RESIDENTS in Wellington may have witnessed a luminous phenomenon in the sky as a 7.5 magnitude earthquake struck New Zealand’s South Island.
Several videos have emerged on social media showing colourful flashes of light that lasted around five seconds.
Instagram user Syrian Kiwi was one of the first residents to share the strange lights.
“Sky during earthquake in Wellington. Hope everyone’s safe,” the user wrote.
YouTube user Zachary Bell also shared a video of the lights, which was captured “during the peak” of the natural disaster.
Commenters were quick to dismiss the bizarre lights as the result of damage to electrical power transformers, however this isn’t the case.
It turns out the flashes of light seen during the natural disaster are a rare phenomena known as earthquake lights.
Senior researcher at NASA’s Ames Research Center Friedemann Freund said earthquake lights are the result of the electrical properties of certain rocks.
‘Earthquake Lights’ caught on video during #eqnz this morning. Spooky stuff.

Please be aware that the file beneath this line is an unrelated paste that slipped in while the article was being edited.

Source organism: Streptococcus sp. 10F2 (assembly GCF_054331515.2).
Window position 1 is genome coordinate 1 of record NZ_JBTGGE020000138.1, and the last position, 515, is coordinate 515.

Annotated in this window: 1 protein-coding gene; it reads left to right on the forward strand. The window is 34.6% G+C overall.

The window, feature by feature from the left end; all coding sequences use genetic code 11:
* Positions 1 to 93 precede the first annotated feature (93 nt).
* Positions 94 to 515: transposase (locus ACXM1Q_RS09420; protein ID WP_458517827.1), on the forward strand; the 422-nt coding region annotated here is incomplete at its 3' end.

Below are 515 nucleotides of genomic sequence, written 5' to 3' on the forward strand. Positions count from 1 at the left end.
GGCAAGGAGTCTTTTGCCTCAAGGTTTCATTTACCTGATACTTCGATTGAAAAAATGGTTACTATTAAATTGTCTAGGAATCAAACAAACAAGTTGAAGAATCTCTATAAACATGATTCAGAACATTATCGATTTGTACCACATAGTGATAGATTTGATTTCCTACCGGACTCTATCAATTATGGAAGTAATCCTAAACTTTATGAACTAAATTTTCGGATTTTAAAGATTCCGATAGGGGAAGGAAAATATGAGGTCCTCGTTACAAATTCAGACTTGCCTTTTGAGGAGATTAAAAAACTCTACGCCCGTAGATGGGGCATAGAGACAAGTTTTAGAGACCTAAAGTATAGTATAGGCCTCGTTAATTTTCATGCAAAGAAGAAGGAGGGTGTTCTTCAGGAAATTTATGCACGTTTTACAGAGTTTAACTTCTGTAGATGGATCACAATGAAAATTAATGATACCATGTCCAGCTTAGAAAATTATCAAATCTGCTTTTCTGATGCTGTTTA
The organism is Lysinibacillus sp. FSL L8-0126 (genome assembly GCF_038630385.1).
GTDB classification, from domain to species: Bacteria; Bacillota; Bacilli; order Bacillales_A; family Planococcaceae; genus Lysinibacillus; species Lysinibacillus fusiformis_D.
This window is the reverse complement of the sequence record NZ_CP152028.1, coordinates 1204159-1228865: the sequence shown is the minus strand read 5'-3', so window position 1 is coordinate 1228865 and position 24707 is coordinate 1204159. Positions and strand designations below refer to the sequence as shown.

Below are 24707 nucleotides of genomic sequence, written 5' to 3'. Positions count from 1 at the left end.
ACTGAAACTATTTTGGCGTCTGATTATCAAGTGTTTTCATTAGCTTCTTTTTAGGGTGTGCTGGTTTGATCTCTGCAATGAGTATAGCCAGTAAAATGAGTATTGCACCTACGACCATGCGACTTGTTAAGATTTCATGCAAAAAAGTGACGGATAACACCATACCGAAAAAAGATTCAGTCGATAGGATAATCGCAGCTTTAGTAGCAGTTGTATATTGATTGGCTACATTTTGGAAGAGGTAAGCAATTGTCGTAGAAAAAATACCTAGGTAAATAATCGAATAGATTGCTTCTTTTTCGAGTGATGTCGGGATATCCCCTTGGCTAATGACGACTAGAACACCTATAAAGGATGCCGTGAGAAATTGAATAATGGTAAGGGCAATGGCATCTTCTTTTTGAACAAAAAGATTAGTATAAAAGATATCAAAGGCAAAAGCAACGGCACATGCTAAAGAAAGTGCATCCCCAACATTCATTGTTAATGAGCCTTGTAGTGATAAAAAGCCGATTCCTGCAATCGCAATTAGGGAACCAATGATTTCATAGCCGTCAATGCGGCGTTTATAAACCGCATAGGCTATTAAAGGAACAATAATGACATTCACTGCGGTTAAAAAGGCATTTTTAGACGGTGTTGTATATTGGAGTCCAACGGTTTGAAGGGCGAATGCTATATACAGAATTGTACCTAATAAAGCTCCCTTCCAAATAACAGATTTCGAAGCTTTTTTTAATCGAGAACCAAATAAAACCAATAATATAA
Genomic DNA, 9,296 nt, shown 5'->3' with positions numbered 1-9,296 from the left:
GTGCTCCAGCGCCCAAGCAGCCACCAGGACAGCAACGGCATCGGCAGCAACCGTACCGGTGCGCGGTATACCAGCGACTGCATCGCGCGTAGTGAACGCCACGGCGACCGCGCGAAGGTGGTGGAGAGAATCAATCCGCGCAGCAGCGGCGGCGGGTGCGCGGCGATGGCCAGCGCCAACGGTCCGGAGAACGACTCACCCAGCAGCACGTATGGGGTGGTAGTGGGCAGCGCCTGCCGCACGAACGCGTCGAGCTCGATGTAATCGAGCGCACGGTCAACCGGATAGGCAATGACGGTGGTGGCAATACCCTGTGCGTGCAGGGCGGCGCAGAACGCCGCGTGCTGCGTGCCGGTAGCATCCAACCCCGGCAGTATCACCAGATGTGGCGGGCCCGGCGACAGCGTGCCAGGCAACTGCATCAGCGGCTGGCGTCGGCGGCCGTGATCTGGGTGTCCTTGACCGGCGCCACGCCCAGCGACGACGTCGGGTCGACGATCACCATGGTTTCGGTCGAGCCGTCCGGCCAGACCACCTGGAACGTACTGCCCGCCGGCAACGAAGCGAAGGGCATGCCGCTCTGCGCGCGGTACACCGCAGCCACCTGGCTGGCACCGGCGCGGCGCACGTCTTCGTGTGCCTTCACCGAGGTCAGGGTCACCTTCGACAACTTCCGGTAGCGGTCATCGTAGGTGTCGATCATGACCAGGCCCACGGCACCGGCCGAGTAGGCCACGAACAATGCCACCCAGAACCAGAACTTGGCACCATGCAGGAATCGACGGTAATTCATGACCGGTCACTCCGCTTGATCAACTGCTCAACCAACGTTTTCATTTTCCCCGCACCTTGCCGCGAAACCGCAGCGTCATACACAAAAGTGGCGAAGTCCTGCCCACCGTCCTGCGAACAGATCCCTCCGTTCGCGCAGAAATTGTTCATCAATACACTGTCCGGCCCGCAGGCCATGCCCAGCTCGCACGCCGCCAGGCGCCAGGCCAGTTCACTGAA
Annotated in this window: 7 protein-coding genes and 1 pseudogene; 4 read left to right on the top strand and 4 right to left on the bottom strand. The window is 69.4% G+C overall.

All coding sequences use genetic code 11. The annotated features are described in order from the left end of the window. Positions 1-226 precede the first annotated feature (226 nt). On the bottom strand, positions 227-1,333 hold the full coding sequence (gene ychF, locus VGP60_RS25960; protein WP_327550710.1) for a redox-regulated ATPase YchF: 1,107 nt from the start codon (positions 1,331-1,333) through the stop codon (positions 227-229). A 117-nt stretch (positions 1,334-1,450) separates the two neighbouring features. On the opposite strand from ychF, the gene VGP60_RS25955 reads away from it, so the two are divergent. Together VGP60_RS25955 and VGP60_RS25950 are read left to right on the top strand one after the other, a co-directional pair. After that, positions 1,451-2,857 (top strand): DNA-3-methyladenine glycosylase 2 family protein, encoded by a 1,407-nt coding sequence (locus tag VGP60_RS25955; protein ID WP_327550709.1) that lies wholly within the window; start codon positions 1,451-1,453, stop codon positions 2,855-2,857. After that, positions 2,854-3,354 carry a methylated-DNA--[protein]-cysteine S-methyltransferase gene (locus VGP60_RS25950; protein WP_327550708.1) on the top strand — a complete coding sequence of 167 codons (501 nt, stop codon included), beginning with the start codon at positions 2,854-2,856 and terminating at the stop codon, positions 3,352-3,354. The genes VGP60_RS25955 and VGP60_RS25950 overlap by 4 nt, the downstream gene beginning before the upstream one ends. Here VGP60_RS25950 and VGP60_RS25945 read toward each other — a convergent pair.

Apparently caused by stress-induced electrical currents. pic.twitter.com/Pval0szrIR
– Finn Dinneen (@FinnDinneen) November 13, 2016
“When nature stresses certain rocks, electric charges are activated, as if you switched on a battery in the Earth’s crust,” he told National Geographic.
According to the researcher, basalts and gabbros are two types of rocks with tiny defects in their crystals, which cause electrical charges to be released when a seismic wave hits.
“The charges can combine and form a kind of plasma-like state, which can travel at very high velocities and burst out at the surface to make electric discharges in the air,” he said.
Continue the conversation on Twitter @mattydunn11.